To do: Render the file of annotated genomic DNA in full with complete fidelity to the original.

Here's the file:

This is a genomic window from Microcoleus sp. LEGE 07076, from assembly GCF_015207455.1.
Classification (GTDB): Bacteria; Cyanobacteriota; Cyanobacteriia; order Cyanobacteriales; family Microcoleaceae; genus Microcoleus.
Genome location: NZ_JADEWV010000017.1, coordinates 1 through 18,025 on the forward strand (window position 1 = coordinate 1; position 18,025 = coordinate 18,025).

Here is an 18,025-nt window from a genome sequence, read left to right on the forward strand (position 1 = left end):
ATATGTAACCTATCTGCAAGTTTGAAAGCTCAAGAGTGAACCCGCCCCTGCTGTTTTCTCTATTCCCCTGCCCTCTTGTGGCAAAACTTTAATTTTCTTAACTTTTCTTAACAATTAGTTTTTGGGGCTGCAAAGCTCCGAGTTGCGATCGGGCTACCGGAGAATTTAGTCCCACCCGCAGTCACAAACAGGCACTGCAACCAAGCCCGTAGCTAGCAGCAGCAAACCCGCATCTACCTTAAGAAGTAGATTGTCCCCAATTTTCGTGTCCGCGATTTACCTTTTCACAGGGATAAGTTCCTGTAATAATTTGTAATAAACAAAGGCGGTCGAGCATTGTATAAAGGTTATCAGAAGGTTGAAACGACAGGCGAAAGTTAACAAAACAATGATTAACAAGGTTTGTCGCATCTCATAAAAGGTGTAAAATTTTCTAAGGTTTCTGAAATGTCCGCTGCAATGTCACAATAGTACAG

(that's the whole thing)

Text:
This is a genomic window from Microcoleus sp. LEGE 07076, from assembly GCF_015207455.1.
Classification (GTDB): Bacteria; Cyanobacteriota; Cyanobacteriia; order Cyanobacteriales; family Microcoleaceae; genus Microcoleus.
Genome location: NZ_JADEWV010000017.1, coordinates 1 through 18,025 on the forward strand (window position 1 = coordinate 1; position 18,025 = coordinate 18,025).

Here is an 18,025-nt window from a genome sequence, read left to right on the forward strand (position 1 = left end):
ATATGTAACCTATCTGCAAGTTTGAAAGCTCAAGAGTGAACCCGCCCCTGCTGTTTTCTCTATTCCCCTGCCCTCTTGTGGCAAAACTTTAATTTTCTTAACTTTTCTTAACAATTAGTTTTTGGGGCTGCAAAGCTCCGAGTTGCGATCGGGCTACCGGAGAATTTAGTCCCACCCGCAGTCACAAACAGGCACTGCAACCAAGCCCGTAGCTAGCAGCAGCAAACCCGCATCTACCTTAAGAAGTAGATTGTCCCCAATTTTCGTGTCCGCGATTTACCTTTTCACAGGGATAAGTTCCTGTAATAATTTGTAATAAACAAAGGCGGTCGAGCATTGTATAAAGGTTATCAGAAGGTTGAAACGACAGGCGAAAGTTAACAAAACAATGATTAACAAGGTTTGTCGCATCTCATAAAAGGTGTAAAATTTTCTAAGGTTTCTGAAATGTCCGCTGCAATGTCACAATAGTACAG